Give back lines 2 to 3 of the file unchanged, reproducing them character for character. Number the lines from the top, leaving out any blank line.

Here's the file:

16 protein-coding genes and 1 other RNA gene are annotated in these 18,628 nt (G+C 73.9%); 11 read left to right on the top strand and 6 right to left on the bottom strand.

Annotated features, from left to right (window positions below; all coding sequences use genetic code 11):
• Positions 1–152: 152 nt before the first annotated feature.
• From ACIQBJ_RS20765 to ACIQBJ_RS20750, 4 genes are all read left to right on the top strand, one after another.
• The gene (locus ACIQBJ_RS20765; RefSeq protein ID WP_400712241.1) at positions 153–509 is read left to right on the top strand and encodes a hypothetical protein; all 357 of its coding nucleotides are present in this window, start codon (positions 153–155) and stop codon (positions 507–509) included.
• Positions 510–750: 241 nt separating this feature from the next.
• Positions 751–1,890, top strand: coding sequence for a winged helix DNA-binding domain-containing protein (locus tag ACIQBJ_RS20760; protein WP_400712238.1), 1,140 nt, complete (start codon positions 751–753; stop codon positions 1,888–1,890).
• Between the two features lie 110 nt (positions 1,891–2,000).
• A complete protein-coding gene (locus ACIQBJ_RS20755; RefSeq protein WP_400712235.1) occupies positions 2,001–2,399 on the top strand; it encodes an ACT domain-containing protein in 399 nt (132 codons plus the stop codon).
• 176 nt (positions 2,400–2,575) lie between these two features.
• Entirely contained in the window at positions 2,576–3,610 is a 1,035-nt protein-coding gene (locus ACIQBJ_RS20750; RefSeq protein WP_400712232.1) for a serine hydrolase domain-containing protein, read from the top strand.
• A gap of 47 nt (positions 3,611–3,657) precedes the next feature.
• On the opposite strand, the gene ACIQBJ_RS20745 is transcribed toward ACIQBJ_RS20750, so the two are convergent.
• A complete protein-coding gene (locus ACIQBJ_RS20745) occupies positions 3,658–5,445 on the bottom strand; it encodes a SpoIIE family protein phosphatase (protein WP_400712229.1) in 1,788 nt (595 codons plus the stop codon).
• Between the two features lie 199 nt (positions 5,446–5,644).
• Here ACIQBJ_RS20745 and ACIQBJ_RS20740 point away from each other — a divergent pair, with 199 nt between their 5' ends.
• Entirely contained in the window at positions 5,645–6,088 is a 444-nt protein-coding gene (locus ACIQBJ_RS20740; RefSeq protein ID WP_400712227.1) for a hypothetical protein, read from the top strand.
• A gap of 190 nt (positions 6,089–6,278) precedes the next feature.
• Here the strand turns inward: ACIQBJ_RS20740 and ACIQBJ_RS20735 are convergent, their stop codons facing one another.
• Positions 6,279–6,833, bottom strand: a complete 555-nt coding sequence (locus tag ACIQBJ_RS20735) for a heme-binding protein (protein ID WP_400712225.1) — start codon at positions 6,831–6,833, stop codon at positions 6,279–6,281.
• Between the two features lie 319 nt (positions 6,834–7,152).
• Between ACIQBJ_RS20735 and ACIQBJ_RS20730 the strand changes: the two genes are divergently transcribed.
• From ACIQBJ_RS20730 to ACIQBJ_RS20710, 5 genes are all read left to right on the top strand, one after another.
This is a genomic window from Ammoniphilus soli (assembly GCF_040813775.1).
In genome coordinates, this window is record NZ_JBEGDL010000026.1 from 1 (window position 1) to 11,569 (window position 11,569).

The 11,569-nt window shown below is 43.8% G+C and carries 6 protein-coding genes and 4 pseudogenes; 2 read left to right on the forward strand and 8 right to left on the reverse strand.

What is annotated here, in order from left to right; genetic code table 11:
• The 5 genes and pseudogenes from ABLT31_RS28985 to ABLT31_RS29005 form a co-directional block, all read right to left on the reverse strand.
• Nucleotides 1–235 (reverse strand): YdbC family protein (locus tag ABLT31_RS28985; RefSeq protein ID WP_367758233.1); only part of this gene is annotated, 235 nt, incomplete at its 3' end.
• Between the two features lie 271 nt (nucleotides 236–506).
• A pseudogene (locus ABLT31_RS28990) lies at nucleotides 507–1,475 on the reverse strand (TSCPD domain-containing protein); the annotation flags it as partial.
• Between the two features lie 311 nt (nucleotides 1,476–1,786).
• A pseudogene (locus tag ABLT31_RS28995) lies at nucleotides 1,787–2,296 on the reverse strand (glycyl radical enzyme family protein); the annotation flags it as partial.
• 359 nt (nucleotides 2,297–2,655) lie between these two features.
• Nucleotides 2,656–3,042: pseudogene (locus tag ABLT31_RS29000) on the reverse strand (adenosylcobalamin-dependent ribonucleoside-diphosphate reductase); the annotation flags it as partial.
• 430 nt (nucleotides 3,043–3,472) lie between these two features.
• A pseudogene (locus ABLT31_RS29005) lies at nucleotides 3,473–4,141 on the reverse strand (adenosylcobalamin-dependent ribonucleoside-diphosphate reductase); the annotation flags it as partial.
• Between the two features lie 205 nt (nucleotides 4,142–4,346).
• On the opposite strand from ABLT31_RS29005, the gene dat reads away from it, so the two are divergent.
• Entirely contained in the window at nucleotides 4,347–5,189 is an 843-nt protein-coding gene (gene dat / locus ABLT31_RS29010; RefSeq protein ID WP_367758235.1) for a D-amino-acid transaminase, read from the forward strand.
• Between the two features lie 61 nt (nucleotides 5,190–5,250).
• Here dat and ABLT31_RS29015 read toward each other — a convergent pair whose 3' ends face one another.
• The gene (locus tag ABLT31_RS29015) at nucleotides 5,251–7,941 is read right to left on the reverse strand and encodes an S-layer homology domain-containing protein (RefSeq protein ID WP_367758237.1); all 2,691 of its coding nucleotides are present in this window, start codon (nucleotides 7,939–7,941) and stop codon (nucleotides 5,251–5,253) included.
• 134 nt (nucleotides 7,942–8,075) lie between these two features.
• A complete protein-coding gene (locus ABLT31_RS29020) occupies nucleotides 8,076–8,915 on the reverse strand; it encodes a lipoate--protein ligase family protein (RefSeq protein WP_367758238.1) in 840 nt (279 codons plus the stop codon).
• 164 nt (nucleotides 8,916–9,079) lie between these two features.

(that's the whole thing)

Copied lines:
Annotated features, from left to right (window positions below; all coding sequences use genetic code 11):
• Positions 1–152: 152 nt before the first annotated feature.